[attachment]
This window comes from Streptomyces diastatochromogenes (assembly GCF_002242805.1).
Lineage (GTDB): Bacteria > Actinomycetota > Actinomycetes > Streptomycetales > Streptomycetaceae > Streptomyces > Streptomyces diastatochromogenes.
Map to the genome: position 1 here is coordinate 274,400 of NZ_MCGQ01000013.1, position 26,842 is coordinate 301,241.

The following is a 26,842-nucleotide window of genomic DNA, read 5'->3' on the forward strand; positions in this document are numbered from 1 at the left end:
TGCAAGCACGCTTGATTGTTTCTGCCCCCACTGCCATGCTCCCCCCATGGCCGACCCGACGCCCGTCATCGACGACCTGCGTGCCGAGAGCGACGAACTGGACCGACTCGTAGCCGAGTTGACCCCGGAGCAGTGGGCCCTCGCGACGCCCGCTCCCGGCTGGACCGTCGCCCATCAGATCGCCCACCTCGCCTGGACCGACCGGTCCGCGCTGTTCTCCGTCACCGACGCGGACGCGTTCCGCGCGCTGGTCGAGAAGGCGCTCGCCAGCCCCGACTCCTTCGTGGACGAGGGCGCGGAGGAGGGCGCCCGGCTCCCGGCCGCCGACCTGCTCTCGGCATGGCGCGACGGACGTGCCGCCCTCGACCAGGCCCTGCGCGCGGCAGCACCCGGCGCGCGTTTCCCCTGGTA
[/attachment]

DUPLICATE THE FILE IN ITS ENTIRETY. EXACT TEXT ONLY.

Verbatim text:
This window comes from Streptomyces diastatochromogenes (assembly GCF_002242805.1).
Lineage (GTDB): Bacteria > Actinomycetota > Actinomycetes > Streptomycetales > Streptomycetaceae > Streptomyces > Streptomyces diastatochromogenes.
Map to the genome: position 1 here is coordinate 274,400 of NZ_MCGQ01000013.1, position 26,842 is coordinate 301,241.

The following is a 26,842-nucleotide window of genomic DNA, read 5'->3' on the forward strand; positions in this document are numbered from 1 at the left end:
TGCAAGCACGCTTGATTGTTTCTGCCCCCACTGCCATGCTCCCCCCATGGCCGACCCGACGCCCGTCATCGACGACCTGCGTGCCGAGAGCGACGAACTGGACCGACTCGTAGCCGAGTTGACCCCGGAGCAGTGGGCCCTCGCGACGCCCGCTCCCGGCTGGACCGTCGCCCATCAGATCGCCCACCTCGCCTGGACCGACCGGTCCGCGCTGTTCTCCGTCACCGACGCGGACGCGTTCCGCGCGCTGGTCGAGAAGGCGCTCGCCAGCCCCGACTCCTTCGTGGACGAGGGCGCGGAGGAGGGCGCCCGGCTCCCGGCCGCCGACCTGCTCTCGGCATGGCGCGACGGACGTGCCGCCCTCGACCAGGCCCTGCGCGCGGCAGCACCCGGCGCGCGTTTCCCCTGGTA